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|Case Number:||Cause 72 of 2017|
|Parties:||Tabitha Owate Opiyo v Gilanis Supermarket Limited|
|Date Delivered:||31 Mar 2022|
|Court:||Employment and Labour Relations Court at Nakuru|
|Judge(s):||Hellen Seruya Wasilwa|
|Citation:||Tabitha Owate Opiyo v Gilanis Supermarket Limited  eKLR|
|Advocates:||Magatta for Claimant Munyiri holding brief for Murimi for Respondent|
|Court Division:||Employment and Labour Relations|
|Advocates:||Magatta for Claimant Munyiri holding brief for Murimi for Respondent|
|History Advocates:||Both Parties Represented|
|Case Outcome:||Claim dismissed|
|Disclaimer:||The information contained in the above segment is not part of the judicial opinion delivered by the Court. The metadata has been prepared by Kenya Law as a guide in understanding the subject of the judicial opinion. Kenya Law makes no warranties as to the comprehensiveness or accuracy of the information|
REPUBLIC OF KENYA
IN THE EMPLOYMENT AND LABOUR RELATIONS COURT
CAUSE NO. 72 OF 2017
TABITHA OWATE OPIYO...................................................................................CLAIMANT
GILANIS SUPERMARKET LIMITED...........................................................RESPONDENT
1. The Claimant through the firm of Magatta and associates Advocates lodged this memorandum of claim dated 20th February, 2017, seeking for the following reliefs;
a) Pro-rate leave for 10 months of Kshs.5,904.
b) Unpaid off duty from August, 1997 to 22nd October, 2016 amounting to Kshs.618,116.80.
c) Unpaid public holidays worked from August 1997 to 22nd October, 2016 of Kshs.128,212.
d) Compensation for unfair termination under Section 49(c) of the Employment Act of Kshs.121,464.00.
e) Certificate of service.
f) Costs of this claim.
2. The summary of the claimant case is that she was employed by the Respondent in August, 1997 as a general labourer at a monthly salary of Kshs.10,122/=, a position which she held until her termination.
3. The claimant states that she worked for the Respondent throughout without taking her leave or receiving compensation thereof.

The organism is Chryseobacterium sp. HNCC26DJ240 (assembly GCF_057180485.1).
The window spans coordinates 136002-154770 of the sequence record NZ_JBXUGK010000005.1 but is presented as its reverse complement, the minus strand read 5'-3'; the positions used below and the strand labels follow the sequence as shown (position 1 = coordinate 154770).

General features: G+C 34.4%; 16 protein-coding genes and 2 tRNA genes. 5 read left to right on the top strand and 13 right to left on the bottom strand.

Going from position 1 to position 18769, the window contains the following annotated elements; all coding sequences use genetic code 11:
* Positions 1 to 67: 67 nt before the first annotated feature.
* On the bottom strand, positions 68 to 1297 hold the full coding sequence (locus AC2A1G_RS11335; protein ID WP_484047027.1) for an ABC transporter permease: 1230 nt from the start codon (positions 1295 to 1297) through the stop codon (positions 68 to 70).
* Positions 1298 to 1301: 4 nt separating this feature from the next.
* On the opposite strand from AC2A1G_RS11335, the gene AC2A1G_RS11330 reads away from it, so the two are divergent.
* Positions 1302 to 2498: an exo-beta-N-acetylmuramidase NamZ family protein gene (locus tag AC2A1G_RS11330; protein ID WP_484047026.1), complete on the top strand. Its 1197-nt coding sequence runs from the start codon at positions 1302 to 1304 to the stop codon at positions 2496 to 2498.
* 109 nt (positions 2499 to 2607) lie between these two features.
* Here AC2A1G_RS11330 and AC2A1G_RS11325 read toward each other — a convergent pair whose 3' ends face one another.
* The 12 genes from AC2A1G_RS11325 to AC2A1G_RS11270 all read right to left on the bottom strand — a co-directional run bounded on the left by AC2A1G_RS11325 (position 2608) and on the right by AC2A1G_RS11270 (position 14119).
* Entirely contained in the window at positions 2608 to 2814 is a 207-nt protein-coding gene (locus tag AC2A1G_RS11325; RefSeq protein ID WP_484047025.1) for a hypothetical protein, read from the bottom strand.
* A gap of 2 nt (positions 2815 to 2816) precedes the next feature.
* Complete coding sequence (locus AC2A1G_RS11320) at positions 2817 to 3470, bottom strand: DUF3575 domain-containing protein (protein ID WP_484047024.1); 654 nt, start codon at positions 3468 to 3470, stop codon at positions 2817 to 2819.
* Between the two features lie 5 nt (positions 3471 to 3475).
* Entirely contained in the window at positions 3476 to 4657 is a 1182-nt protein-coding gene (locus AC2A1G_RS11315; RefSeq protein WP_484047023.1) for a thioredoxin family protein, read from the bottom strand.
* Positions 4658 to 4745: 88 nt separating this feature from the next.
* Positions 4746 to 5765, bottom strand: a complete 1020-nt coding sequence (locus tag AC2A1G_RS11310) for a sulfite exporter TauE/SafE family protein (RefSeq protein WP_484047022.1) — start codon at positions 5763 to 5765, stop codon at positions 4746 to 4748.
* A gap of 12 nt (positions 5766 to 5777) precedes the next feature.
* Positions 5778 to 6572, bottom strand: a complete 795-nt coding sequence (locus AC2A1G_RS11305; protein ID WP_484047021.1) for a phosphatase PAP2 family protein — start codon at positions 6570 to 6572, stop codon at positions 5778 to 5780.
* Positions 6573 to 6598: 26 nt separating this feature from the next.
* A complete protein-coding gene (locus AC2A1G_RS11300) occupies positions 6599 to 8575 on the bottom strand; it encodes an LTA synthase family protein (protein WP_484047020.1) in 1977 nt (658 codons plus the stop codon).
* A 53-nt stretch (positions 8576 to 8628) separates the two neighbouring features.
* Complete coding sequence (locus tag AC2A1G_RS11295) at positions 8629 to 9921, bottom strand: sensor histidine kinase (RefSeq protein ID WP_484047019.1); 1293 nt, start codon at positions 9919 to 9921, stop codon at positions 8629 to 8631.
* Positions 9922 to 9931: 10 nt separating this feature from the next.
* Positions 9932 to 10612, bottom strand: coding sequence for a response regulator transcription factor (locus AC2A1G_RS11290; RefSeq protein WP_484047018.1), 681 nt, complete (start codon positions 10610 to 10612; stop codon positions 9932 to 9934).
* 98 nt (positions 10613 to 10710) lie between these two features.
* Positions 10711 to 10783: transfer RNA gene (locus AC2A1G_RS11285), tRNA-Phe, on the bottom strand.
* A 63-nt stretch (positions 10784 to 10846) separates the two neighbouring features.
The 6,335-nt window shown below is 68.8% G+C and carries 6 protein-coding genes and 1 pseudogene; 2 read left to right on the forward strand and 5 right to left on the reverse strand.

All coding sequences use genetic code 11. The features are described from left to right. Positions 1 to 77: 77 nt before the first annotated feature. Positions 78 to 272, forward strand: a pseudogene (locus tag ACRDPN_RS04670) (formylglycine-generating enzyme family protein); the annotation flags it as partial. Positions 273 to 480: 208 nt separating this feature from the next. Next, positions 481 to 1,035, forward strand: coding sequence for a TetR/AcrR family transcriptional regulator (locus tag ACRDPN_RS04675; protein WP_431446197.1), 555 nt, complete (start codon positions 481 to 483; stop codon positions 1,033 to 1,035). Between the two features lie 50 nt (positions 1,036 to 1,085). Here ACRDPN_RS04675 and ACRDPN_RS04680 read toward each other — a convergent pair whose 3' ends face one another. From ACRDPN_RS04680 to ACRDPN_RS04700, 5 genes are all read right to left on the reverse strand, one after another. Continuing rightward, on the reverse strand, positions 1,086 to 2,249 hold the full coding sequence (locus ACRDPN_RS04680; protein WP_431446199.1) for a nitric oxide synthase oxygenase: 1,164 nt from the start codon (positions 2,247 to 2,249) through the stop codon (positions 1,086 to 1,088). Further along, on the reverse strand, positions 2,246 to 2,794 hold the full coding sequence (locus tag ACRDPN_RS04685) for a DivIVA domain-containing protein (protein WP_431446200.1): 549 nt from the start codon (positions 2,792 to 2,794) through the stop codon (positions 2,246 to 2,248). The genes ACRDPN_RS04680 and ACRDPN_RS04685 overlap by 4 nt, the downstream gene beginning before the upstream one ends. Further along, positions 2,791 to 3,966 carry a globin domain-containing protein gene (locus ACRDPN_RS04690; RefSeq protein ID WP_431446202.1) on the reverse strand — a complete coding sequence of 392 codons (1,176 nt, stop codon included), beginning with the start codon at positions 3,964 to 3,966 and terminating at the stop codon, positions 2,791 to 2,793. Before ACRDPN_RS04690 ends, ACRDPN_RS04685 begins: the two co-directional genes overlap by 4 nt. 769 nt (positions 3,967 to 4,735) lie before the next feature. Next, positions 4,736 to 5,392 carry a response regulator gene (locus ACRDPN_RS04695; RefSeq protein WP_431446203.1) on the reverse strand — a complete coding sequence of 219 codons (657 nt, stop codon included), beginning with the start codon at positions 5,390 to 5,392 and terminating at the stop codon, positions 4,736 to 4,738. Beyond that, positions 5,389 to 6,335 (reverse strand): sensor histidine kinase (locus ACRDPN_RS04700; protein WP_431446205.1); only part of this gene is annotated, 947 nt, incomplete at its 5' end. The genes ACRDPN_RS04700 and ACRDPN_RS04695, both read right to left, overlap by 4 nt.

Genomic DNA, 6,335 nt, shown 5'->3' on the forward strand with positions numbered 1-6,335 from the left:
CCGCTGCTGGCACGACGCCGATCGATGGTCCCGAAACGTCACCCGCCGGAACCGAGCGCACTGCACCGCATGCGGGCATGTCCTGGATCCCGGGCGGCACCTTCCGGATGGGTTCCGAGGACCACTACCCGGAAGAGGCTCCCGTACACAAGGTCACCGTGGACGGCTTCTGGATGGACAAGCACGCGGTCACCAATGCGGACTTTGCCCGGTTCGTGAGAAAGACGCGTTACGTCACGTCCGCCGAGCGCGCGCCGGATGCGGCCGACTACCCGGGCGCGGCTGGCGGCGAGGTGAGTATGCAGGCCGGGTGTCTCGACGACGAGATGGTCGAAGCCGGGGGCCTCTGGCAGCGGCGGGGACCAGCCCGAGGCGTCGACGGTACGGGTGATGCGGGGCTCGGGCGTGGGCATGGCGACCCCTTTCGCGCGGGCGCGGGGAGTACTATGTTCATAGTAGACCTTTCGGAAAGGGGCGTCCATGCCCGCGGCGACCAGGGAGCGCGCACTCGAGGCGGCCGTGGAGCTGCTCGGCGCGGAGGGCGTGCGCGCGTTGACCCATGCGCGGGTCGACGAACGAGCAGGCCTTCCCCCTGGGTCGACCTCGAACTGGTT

4. The circumstances leading to her termination, is that the claimant reported to work as usual on the 19th September, 2016 and worked till about 3pm when she received a call from the Assistant Human Resource Officer who summoned her to their office and served her with a Notice for Disciplinary Hearing dated 19.9.2016 for a hearing to be held in 3 days which was on 22.9.2016.
5. Despite the short notice, the disciplinary hearing proceeded as scheduled however that the claimant’s representative was turned away. Later that day the claimant received the one-month termination notice which was to lapse on 22nd October, 2016 and on the 22.10.2016 the claimant’s services were terminated and as a parting package she was given Kshs.14,000.
6. The Respondent entered appearance on the 3rd March, 2017 and filed a response to claim on the 9th March, 2017 admitting to employing the claimant from August, 1997 to 22nd October, 2016 at a basic salary of Kshs.9,750 inclusive of House allowance.
7. The Respondent avers that it terminated the claimant’s services for breaking rules and regulations at the Respondent employ and receiving three warning letters in a span of one year for various offenses.
8. It contends that disciplinary hearing was carried out and the claimant could not explain why she had failed to improve her behavior forcing the Respondent to issue her with one-month termination notice before the termination.
9. It is the Respondent’s case that during disciplinary hearing the claimant failed to bring an employee/ representative of her choice and the allegation that her representative was rejected is false.